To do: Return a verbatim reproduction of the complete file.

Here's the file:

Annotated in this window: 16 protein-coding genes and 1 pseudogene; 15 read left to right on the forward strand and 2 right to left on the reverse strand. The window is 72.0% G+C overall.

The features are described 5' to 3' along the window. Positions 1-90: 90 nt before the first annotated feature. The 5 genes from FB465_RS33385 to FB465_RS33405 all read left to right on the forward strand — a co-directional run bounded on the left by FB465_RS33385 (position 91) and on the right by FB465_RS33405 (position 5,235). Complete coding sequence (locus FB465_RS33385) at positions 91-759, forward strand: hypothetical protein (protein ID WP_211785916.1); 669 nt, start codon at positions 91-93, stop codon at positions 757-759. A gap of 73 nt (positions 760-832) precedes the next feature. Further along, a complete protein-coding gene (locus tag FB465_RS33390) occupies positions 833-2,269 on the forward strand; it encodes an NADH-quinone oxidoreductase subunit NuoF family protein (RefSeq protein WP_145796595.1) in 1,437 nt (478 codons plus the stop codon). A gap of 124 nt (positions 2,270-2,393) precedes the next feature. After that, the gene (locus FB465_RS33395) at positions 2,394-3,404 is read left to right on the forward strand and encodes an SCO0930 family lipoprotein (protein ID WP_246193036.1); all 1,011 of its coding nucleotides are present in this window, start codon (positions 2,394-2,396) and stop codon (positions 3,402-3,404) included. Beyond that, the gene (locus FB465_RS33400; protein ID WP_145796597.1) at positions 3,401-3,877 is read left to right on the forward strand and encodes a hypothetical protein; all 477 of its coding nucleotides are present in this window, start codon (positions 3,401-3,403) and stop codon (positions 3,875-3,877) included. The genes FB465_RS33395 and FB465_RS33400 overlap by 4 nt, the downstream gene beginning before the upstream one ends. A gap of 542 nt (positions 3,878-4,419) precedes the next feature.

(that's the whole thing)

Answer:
Annotated in this window: 16 protein-coding genes and 1 pseudogene; 15 read left to right on the forward strand and 2 right to left on the reverse strand. The window is 72.0% G+C overall.

The features are described 5' to 3' along the window. Positions 1-90: 90 nt before the first annotated feature. The 5 genes from FB465_RS33385 to FB465_RS33405 all read left to right on the forward strand — a co-directional run bounded on the left by FB465_RS33385 (position 91) and on the right by FB465_RS33405 (position 5,235). Complete coding sequence (locus FB465_RS33385) at positions 91-759, forward strand: hypothetical protein (protein ID WP_211785916.1); 669 nt, start codon at positions 91-93, stop codon at positions 757-759. A gap of 73 nt (positions 760-832) precedes the next feature. Further along, a complete protein-coding gene (locus tag FB465_RS33390) occupies positions 833-2,269 on the forward strand; it encodes an NADH-quinone oxidoreductase subunit NuoF family protein (RefSeq protein WP_145796595.1) in 1,437 nt (478 codons plus the stop codon). A gap of 124 nt (positions 2,270-2,393) precedes the next feature. After that, the gene (locus FB465_RS33395) at positions 2,394-3,404 is read left to right on the forward strand and encodes an SCO0930 family lipoprotein (protein ID WP_246193036.1); all 1,011 of its coding nucleotides are present in this window, start codon (positions 2,394-2,396) and stop codon (positions 3,402-3,404) included. Beyond that, the gene (locus FB465_RS33400; protein ID WP_145796597.1) at positions 3,401-3,877 is read left to right on the forward strand and encodes a hypothetical protein; all 477 of its coding nucleotides are present in this window, start codon (positions 3,401-3,403) and stop codon (positions 3,875-3,877) included. The genes FB465_RS33395 and FB465_RS33400 overlap by 4 nt, the downstream gene beginning before the upstream one ends. A gap of 542 nt (positions 3,878-4,419) precedes the next feature.